The Department of Health and Human Services (HHS) Centers for Medicare and Medicaid Services (CMS) protect Medicare beneficiary data when being accessed by external entities. There are three main types of external entities that the CMS can share Medicare beneficiary data. They are the MACs, researchers and other qualified entities.
Medicare Administrative Contractors (MACs) check and process over 1.2 billion Medicare fee-for-service claims submitted by more than 1.5 million healthcare providers each year. To process the claims, MACs need to access the personally identifiable information (PII) and protected health information (PHI) of Medicare beneficiaries from the CMS virtual data centers (VDCs) by connecting directly to the CMSNet telecommunications network.
Researches need Medicare beneficiary data to study how healthcare services are provided to beneficiaries and to help improve the delivery of public healthcare services. CMS grants access to specific dataset that the researchers need for their study. But before CMS gives researchers access, they enter into a data use agreement. The agreement details the description of data to be accessed, the purpose and the length of access. It also mentions the requirements to ensure data confidentiality and safety. Researchers can access the data by connecting the CMS’s Chronic Conditions Warehouse/Virtual Research Data Center (CCW/VRDC) using a secure network connection. Another option is that CMS will send copies of encrypted data via the U.S. mail.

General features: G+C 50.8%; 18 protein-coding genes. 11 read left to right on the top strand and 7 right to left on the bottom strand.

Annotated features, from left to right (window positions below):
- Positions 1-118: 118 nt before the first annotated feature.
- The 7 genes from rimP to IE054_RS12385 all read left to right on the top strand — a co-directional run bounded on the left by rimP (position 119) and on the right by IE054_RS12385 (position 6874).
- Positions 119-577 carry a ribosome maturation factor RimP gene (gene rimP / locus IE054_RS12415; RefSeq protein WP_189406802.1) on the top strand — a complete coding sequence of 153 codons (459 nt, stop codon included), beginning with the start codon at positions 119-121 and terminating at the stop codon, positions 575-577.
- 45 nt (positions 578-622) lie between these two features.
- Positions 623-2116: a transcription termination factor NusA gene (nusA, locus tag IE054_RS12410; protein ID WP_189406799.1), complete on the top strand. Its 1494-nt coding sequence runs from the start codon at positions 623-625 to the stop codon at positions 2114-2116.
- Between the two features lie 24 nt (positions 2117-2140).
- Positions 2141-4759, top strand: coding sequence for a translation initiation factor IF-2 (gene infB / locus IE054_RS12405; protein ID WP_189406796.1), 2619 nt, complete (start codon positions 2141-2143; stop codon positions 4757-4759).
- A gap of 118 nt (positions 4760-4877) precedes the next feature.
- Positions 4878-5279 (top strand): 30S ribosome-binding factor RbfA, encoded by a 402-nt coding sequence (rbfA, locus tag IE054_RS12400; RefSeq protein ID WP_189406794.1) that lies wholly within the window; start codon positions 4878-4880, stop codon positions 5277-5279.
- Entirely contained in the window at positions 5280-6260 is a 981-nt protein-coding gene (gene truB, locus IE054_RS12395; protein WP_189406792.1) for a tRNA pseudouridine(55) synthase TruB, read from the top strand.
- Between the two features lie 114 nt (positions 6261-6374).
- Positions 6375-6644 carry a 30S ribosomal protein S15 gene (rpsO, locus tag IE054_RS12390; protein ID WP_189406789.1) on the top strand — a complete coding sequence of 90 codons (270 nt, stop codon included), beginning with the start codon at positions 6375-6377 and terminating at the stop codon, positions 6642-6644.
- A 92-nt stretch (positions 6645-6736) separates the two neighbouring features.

There are qualified public or private entities that utilize claims data to evaluate the performance of Medicare service providers and equipment suppliers. They can access data using a Secure File Transfer System connection to the CCW/VRDC. Or they can get encrypted data via U.S. mail. A data use agreement is also required before access to data is granted.
There must be established security controls consistent with federal guidance when CMS allow the above entities to access Medicare beneficiary data. CMS must also make sure that these security requirements are strictly implemented to avoid data breaches. The question is “Can CMS do its job effectively?”